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Why Minecraft is the newest
and coolest teaching tool in school
In School - Student Work
Camps Webinar #1: How to run your own Minecraft Camp
Camps Webinar #2: Setup Minecraft-in-a-box, Useful
Camps Webinar #4: Running a Minecraft Coding Camp
Camps Summer of Minecraft - Week 3 Spotlight
Why Minecraft is the newest and coolest teaching tool
LA Makerspace teaches kids to code, problem-solve, and build
... using Minecraft.
Have you ever heard of Minecraft?
If you haven't, don't worry I had no clue what it
was either until my 14-year-old brother showed it to me.
It's a game that has become really popular in the past few
years, and it looks kind of like Legos coming to life
combined with The Sims.
In the game, you can build worlds, craft shelters, create
tools, and go on missions. It's kind of old school but in a
refreshing way. People love Minecraft for the same reason
they loved The Sims: There aren't many rules, and you don't
have to worry that someone hiding around the next corner
might kill you and steal your ammo (... usually).
Minecraft might seem like just a sweet video game. But
now it's being used as a teaching tool for kids,
Remember when "educational games" involved watching your
pixelated family and livestock perish repeatedly on the
Oregon Trail? Yeah, things have gotten a lot more
sophisticated since then.
Los Angeles Makerspace, a nonprofit dedicated to STEAM
(science, technology, engineering, art, and math), just
proposed a camp that will teach underprivileged kids to
code, problem-solve, and build ... using Minecraft.
They're partnering with Connected Camps, an organization
that offers game-based coding camps, to make it happen.
"These workshops move students beyond coding
syntax and get them learning how [to] code
robust, unique programs to solve complex problems," Tara
Tiger Brown from LA Makerspace told Boing Boing.
That's right: Kids are learning to code programs and
solving complex problems in elementary school. Is anyone
else wishing they'd actually made progress on their New
Year's resolution to complete Codecademy?
LA Makerspace wants young coders to rediscover the fun
and adventure in learning, so they're using games that kids
It's part of a bigger trend you've probably noticed
lately: "gamification," which occurs when things like work,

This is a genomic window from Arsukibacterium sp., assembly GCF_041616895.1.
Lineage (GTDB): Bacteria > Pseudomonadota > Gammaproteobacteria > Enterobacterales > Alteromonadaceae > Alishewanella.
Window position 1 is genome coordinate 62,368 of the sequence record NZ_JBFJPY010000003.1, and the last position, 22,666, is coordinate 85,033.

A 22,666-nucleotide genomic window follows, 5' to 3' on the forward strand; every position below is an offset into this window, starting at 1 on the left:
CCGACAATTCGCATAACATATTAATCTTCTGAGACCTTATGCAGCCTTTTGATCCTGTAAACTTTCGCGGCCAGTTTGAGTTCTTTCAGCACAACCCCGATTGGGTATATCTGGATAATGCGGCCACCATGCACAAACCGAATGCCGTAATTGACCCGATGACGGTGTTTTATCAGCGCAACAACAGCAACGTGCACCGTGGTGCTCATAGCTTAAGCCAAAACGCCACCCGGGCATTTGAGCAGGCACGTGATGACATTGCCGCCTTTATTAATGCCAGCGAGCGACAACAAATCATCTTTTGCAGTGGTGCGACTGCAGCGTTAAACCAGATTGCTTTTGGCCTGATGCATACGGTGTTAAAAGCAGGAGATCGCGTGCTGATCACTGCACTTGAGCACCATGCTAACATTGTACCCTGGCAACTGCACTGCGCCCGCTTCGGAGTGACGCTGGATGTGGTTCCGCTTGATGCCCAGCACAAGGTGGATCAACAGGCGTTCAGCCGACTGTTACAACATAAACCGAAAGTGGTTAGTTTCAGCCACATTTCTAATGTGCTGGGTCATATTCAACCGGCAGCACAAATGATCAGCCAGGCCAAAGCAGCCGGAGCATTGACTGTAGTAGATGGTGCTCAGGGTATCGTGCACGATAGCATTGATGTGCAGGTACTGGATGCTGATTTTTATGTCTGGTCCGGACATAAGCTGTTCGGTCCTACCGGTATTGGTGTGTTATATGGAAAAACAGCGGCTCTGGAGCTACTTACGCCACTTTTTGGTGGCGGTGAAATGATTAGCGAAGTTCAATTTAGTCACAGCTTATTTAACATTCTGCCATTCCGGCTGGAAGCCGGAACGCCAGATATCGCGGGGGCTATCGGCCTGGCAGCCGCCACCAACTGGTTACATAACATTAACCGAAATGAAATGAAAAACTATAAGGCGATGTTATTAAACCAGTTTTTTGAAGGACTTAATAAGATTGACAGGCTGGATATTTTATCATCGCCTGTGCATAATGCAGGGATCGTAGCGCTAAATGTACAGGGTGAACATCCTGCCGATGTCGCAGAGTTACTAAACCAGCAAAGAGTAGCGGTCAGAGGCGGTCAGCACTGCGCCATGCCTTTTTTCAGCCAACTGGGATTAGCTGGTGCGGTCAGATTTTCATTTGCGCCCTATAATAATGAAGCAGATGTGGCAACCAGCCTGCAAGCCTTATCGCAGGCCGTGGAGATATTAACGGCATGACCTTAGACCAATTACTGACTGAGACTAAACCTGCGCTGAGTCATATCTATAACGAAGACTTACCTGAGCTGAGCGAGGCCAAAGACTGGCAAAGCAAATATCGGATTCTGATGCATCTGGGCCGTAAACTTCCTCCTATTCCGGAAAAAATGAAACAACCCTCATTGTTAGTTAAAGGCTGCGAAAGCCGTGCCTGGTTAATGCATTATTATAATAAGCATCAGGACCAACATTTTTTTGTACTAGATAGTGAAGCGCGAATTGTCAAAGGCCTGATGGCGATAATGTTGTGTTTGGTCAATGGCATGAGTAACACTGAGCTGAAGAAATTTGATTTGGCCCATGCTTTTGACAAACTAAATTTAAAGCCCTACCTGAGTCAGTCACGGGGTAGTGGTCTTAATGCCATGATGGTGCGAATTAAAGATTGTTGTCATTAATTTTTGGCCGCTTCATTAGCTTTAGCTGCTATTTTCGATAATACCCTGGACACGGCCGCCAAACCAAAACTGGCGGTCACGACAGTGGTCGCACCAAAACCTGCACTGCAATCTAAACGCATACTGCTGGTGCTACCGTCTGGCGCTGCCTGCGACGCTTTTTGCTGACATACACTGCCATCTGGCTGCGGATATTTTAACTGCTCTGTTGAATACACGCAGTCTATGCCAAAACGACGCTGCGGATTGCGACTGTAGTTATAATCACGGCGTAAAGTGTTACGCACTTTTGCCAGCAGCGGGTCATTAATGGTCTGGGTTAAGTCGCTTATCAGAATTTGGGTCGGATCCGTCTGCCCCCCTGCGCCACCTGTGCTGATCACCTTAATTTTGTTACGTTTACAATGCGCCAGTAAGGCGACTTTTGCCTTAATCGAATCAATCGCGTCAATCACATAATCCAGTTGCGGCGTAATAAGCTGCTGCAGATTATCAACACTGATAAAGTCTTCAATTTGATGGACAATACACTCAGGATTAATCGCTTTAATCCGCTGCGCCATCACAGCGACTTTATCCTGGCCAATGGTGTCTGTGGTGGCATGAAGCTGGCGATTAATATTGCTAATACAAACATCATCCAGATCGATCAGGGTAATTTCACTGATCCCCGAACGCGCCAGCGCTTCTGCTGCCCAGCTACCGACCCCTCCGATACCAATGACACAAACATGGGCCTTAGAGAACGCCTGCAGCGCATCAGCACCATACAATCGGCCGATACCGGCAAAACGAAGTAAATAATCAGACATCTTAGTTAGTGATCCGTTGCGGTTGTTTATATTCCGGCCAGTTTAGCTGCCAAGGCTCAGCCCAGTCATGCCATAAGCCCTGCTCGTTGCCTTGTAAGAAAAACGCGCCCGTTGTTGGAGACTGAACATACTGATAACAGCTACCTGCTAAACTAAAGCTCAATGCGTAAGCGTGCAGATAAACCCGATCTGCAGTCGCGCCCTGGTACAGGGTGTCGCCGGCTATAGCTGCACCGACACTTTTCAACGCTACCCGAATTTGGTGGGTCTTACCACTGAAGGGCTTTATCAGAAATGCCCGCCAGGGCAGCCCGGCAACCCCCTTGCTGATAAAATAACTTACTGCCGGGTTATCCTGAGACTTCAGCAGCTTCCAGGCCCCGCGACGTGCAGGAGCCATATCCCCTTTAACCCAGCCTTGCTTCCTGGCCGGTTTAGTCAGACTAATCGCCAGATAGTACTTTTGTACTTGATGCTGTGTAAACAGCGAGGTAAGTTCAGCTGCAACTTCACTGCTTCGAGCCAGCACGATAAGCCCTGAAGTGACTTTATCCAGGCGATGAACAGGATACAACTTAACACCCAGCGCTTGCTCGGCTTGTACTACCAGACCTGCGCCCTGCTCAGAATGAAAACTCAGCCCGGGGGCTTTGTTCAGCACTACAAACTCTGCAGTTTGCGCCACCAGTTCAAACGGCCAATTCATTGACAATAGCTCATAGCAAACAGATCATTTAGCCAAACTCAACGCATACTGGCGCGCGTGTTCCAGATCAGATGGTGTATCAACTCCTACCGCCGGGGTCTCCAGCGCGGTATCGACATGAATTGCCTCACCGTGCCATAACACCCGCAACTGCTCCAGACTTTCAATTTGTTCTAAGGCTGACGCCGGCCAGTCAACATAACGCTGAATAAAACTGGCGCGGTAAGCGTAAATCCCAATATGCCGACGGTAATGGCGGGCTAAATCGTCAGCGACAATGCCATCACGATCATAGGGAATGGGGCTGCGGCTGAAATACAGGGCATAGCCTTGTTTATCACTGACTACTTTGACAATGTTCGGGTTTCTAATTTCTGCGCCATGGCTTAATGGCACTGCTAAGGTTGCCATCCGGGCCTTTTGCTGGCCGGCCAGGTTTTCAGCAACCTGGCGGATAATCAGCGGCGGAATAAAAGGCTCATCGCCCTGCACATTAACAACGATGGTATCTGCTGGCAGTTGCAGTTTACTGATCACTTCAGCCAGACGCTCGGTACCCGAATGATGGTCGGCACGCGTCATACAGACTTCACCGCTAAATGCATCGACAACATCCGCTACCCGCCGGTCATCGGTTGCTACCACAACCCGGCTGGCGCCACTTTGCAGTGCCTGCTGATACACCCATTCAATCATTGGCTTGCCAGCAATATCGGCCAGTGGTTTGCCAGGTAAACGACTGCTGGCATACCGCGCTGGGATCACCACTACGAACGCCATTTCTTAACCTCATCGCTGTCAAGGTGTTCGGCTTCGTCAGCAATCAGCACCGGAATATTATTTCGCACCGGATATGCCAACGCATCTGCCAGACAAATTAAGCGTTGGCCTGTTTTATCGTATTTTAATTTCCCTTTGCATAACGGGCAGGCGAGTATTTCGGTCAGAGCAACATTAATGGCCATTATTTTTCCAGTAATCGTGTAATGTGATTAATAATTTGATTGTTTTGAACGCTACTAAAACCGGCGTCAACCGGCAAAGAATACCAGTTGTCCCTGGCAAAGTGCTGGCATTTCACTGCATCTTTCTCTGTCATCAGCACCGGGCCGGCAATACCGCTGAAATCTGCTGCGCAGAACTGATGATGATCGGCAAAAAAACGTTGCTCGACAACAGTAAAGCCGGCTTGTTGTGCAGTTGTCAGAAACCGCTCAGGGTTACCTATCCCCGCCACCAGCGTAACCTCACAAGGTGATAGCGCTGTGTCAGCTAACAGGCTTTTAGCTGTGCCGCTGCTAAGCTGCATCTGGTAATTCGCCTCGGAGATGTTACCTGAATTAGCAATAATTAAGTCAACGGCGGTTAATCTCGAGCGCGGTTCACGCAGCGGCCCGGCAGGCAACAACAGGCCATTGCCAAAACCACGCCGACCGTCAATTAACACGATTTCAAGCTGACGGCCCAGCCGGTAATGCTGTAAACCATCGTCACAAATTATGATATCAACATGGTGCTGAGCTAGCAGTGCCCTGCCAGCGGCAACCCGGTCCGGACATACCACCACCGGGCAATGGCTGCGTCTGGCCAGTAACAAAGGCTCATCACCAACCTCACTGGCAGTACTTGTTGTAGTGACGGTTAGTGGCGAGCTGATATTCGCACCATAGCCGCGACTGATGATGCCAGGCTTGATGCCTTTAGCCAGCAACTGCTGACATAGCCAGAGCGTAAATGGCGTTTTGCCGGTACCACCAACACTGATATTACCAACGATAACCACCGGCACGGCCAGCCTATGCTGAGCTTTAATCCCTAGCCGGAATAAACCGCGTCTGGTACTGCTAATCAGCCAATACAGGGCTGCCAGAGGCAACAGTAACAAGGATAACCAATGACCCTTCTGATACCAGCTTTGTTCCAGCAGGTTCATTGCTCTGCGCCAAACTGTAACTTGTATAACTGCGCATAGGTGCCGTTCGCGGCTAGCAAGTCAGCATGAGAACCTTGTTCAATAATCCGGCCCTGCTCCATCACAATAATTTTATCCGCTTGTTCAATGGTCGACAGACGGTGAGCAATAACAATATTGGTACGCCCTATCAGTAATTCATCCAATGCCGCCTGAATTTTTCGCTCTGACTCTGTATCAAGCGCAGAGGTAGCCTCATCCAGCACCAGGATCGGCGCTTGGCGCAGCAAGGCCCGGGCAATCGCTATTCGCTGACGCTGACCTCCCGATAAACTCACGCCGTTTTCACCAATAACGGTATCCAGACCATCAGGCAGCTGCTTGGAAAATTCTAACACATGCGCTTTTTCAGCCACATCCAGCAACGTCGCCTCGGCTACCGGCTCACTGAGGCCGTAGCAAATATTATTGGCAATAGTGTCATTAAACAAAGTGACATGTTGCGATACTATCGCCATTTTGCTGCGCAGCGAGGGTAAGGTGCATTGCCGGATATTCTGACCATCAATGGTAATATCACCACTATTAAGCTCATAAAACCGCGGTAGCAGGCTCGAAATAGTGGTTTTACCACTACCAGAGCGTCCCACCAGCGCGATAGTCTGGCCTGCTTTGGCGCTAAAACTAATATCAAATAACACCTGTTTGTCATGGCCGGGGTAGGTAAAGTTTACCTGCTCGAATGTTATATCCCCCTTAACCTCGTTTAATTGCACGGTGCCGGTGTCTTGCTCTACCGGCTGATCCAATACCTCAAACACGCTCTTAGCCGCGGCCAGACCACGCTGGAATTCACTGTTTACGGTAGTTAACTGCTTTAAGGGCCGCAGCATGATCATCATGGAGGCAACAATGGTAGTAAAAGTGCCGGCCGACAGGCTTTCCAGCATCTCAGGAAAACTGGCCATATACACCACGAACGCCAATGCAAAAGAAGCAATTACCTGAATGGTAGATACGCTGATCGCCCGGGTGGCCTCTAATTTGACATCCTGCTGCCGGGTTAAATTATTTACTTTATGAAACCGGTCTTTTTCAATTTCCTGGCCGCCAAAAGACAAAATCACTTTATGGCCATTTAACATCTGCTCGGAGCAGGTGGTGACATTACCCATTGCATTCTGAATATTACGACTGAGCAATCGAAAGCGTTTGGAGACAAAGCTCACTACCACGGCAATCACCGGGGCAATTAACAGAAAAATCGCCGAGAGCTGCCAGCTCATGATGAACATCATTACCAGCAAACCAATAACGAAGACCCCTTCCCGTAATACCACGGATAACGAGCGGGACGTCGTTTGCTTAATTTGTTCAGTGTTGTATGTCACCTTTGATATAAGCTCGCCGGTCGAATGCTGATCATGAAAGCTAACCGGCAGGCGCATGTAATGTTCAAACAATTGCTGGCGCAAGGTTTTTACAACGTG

school, and exercise are turned into games. That's why some
businesses are starting video game competitions. It's why my
family does a weekly Fitbit challenge. And it's also behind
some schools' decisions to put iPads and game apps in
It's important to bring the fun back into learning
because much of that gets lost in schools that are required
to focus largely on standardized testing.
Anyway, back to the Minecraft coding camps.
To sweeten the deal even further, the organizers plan to
bring high school and college students in as mentors for the
kids, fighting back against youth unemployment in L.A.
The mentorship part of the program is important; studies
have shown that having an older mentor they can trust could
help keep kids out of trouble and in school.
The opportunity to learn how to code as a kid could be
According to Code.org, there will be 1.4 million open
computer science jobs by 2020, but less than 1% of
accelerated high school students are enrolled in computer
Students of color make up less than one-tenth of that 1%
of students, so it's extra important for LA Makerspace and
Connected Camps to launch this camp in underserved
communities. Right now, about a quarter of their existing
workshops are offered in places where half the families live
below the poverty line.
Programs that teach underprivileged kids how to code
might even be a great way to fix the diversity problem in
This new project isn't a done deal yet, though. It's
currently in the running for a competition to win $100,000,
and they've made it to the top 10. They'll find out if they
win by early December.
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